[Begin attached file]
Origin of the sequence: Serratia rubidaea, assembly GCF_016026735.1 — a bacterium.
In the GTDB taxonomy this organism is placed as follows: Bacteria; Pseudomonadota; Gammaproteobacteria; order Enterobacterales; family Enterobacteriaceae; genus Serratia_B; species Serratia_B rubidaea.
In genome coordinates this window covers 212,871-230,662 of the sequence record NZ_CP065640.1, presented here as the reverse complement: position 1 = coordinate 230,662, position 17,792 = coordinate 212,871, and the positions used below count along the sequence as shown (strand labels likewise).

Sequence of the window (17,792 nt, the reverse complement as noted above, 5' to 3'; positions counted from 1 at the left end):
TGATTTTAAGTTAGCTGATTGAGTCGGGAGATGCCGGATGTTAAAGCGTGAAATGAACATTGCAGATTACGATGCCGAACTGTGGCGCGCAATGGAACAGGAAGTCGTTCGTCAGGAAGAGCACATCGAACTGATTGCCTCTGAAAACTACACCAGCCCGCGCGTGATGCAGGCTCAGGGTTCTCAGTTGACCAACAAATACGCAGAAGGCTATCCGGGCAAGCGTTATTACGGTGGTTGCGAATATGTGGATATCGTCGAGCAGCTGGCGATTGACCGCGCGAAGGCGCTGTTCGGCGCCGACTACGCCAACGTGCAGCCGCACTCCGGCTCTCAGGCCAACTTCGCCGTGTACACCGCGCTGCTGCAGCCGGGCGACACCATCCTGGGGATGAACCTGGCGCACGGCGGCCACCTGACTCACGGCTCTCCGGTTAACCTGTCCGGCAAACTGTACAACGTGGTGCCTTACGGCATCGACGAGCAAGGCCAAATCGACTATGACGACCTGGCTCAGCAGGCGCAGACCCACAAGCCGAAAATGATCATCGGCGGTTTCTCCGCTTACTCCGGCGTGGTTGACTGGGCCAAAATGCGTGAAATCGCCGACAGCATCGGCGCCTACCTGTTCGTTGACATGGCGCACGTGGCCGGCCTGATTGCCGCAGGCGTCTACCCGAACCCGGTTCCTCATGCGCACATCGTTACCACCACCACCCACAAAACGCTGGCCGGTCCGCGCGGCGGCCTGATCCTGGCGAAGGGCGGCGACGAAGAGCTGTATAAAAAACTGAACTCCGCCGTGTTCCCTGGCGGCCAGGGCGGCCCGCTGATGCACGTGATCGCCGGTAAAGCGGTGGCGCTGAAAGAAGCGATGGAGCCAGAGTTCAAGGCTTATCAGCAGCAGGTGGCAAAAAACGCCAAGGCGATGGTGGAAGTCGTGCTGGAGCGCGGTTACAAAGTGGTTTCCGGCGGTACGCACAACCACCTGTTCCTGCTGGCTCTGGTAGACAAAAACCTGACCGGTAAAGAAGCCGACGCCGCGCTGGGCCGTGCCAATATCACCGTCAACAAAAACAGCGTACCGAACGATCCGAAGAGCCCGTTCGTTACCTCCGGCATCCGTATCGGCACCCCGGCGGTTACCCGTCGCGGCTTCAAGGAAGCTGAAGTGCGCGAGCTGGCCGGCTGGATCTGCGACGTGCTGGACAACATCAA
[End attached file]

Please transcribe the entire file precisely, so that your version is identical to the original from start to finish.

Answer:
Origin of the sequence: Serratia rubidaea, assembly GCF_016026735.1 — a bacterium.
In the GTDB taxonomy this organism is placed as follows: Bacteria; Pseudomonadota; Gammaproteobacteria; order Enterobacterales; family Enterobacteriaceae; genus Serratia_B; species Serratia_B rubidaea.
In genome coordinates this window covers 212,871-230,662 of the sequence record NZ_CP065640.1, presented here as the reverse complement: position 1 = coordinate 230,662, position 17,792 = coordinate 212,871, and the positions used below count along the sequence as shown (strand labels likewise).

Sequence of the window (17,792 nt, the reverse complement as noted above, 5' to 3'; positions counted from 1 at the left end):
TGATTTTAAGTTAGCTGATTGAGTCGGGAGATGCCGGATGTTAAAGCGTGAAATGAACATTGCAGATTACGATGCCGAACTGTGGCGCGCAATGGAACAGGAAGTCGTTCGTCAGGAAGAGCACATCGAACTGATTGCCTCTGAAAACTACACCAGCCCGCGCGTGATGCAGGCTCAGGGTTCTCAGTTGACCAACAAATACGCAGAAGGCTATCCGGGCAAGCGTTATTACGGTGGTTGCGAATATGTGGATATCGTCGAGCAGCTGGCGATTGACCGCGCGAAGGCGCTGTTCGGCGCCGACTACGCCAACGTGCAGCCGCACTCCGGCTCTCAGGCCAACTTCGCCGTGTACACCGCGCTGCTGCAGCCGGGCGACACCATCCTGGGGATGAACCTGGCGCACGGCGGCCACCTGACTCACGGCTCTCCGGTTAACCTGTCCGGCAAACTGTACAACGTGGTGCCTTACGGCATCGACGAGCAAGGCCAAATCGACTATGACGACCTGGCTCAGCAGGCGCAGACCCACAAGCCGAAAATGATCATCGGCGGTTTCTCCGCTTACTCCGGCGTGGTTGACTGGGCCAAAATGCGTGAAATCGCCGACAGCATCGGCGCCTACCTGTTCGTTGACATGGCGCACGTGGCCGGCCTGATTGCCGCAGGCGTCTACCCGAACCCGGTTCCTCATGCGCACATCGTTACCACCACCACCCACAAAACGCTGGCCGGTCCGCGCGGCGGCCTGATCCTGGCGAAGGGCGGCGACGAAGAGCTGTATAAAAAACTGAACTCCGCCGTGTTCCCTGGCGGCCAGGGCGGCCCGCTGATGCACGTGATCGCCGGTAAAGCGGTGGCGCTGAAAGAAGCGATGGAGCCAGAGTTCAAGGCTTATCAGCAGCAGGTGGCAAAAAACGCCAAGGCGATGGTGGAAGTCGTGCTGGAGCGCGGTTACAAAGTGGTTTCCGGCGGTACGCACAACCACCTGTTCCTGCTGGCTCTGGTAGACAAAAACCTGACCGGTAAAGAAGCCGACGCCGCGCTGGGCCGTGCCAATATCACCGTCAACAAAAACAGCGTACCGAACGATCCGAAGAGCCCGTTCGTTACCTCCGGCATCCGTATCGGCACCCCGGCGGTTACCCGTCGCGGCTTCAAGGAAGCTGAAGTGCGCGAGCTGGCCGGCTGGATCTGCGACGTGCTGGACAACATCAA